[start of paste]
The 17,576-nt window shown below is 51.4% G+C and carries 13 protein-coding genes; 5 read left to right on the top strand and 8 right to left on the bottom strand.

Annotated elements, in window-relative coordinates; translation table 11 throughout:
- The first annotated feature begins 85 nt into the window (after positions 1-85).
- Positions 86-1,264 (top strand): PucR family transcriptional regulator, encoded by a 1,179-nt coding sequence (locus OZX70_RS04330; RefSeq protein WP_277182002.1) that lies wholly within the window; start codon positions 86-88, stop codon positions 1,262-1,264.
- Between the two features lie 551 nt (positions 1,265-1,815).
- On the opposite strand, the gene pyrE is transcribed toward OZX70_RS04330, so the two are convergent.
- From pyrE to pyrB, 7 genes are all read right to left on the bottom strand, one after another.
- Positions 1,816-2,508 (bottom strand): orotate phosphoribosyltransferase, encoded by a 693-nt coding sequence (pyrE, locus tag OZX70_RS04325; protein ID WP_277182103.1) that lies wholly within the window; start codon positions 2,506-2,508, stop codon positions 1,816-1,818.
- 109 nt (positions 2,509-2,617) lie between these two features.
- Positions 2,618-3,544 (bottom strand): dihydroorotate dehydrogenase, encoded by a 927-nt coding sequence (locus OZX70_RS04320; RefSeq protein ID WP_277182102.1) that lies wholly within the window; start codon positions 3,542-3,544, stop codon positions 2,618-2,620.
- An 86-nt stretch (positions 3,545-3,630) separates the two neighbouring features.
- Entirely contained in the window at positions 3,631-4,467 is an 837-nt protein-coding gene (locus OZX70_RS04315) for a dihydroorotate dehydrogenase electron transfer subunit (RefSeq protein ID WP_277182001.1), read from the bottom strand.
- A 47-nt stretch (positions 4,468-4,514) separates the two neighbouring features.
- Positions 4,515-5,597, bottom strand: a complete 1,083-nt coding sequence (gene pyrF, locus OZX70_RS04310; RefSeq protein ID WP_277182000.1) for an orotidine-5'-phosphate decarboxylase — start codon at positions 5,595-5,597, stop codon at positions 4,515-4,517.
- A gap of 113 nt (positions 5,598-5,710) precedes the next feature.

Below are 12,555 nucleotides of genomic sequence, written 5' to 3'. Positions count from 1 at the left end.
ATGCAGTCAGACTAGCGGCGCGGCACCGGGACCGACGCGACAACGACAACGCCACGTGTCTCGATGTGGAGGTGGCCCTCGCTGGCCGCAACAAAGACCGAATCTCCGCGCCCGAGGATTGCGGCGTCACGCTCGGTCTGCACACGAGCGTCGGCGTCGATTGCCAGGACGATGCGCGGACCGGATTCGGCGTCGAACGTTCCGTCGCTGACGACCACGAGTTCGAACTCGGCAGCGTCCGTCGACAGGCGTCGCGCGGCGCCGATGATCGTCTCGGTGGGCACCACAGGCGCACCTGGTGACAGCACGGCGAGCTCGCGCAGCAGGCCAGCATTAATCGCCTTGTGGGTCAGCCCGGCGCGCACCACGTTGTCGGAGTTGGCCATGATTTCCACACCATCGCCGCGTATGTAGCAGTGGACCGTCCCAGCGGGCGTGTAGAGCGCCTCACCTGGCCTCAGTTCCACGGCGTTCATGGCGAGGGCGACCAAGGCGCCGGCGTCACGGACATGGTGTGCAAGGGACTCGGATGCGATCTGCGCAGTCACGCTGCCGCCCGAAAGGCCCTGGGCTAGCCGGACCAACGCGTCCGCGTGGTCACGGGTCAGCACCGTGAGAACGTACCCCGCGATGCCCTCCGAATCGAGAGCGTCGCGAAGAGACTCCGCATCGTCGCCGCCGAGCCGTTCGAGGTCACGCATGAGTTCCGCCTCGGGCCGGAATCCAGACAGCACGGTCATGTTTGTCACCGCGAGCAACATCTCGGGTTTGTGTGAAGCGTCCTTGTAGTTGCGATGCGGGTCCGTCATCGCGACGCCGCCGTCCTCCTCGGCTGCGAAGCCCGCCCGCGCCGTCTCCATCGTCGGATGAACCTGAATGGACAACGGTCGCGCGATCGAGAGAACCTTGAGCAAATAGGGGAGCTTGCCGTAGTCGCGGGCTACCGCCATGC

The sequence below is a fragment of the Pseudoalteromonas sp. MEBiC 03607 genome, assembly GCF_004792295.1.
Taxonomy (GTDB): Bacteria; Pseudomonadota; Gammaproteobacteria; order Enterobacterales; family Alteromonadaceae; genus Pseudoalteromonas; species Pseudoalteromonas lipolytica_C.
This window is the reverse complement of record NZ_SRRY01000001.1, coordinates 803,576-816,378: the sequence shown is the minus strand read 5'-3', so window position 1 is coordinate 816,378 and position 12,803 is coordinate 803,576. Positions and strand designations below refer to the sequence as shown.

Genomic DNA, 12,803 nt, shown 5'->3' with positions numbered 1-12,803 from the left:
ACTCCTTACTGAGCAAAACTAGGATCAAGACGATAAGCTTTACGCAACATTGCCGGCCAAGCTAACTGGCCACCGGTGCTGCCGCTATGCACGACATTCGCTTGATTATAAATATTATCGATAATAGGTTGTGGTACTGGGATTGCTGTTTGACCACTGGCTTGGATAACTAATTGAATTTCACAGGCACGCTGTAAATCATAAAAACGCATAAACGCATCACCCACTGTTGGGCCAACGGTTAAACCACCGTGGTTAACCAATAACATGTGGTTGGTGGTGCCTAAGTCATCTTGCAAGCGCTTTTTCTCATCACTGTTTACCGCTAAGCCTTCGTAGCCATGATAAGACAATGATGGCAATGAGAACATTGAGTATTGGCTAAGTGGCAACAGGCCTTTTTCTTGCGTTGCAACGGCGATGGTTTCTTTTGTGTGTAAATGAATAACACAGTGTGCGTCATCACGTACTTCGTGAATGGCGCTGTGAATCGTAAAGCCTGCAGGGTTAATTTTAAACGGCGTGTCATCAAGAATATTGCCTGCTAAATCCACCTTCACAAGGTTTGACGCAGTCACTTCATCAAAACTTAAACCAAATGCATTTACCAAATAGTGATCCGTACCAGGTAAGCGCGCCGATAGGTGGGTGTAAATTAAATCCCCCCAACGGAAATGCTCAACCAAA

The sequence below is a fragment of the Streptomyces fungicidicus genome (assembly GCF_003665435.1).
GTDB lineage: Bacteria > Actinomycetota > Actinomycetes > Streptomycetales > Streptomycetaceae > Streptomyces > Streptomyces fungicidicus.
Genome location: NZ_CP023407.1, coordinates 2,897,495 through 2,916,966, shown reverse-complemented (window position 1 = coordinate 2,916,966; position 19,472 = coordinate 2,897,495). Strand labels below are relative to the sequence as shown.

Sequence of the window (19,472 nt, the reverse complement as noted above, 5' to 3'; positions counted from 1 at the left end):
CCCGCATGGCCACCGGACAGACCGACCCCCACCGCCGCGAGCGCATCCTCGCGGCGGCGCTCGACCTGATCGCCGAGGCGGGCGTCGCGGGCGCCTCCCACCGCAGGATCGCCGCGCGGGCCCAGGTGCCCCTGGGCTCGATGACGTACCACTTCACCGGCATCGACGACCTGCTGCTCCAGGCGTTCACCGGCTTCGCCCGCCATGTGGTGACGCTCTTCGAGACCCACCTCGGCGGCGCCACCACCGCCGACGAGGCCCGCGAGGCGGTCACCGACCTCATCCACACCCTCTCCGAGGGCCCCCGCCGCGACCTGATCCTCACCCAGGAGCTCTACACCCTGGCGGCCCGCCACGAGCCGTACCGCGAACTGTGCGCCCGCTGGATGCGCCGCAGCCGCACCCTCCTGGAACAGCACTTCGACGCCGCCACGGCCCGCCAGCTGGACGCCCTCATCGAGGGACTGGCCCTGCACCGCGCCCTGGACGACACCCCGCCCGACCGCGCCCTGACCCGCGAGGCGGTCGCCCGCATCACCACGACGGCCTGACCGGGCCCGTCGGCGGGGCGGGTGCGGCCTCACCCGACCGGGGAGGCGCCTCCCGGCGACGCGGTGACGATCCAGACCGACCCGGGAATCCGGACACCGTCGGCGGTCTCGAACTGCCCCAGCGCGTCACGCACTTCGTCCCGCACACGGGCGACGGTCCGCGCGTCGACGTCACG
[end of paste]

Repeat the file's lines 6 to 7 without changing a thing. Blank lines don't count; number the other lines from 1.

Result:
- On the opposite strand, the gene pyrE is transcribed toward OZX70_RS04330, so the two are convergent.
- From pyrE to pyrB, 7 genes are all read right to left on the bottom strand, one after another.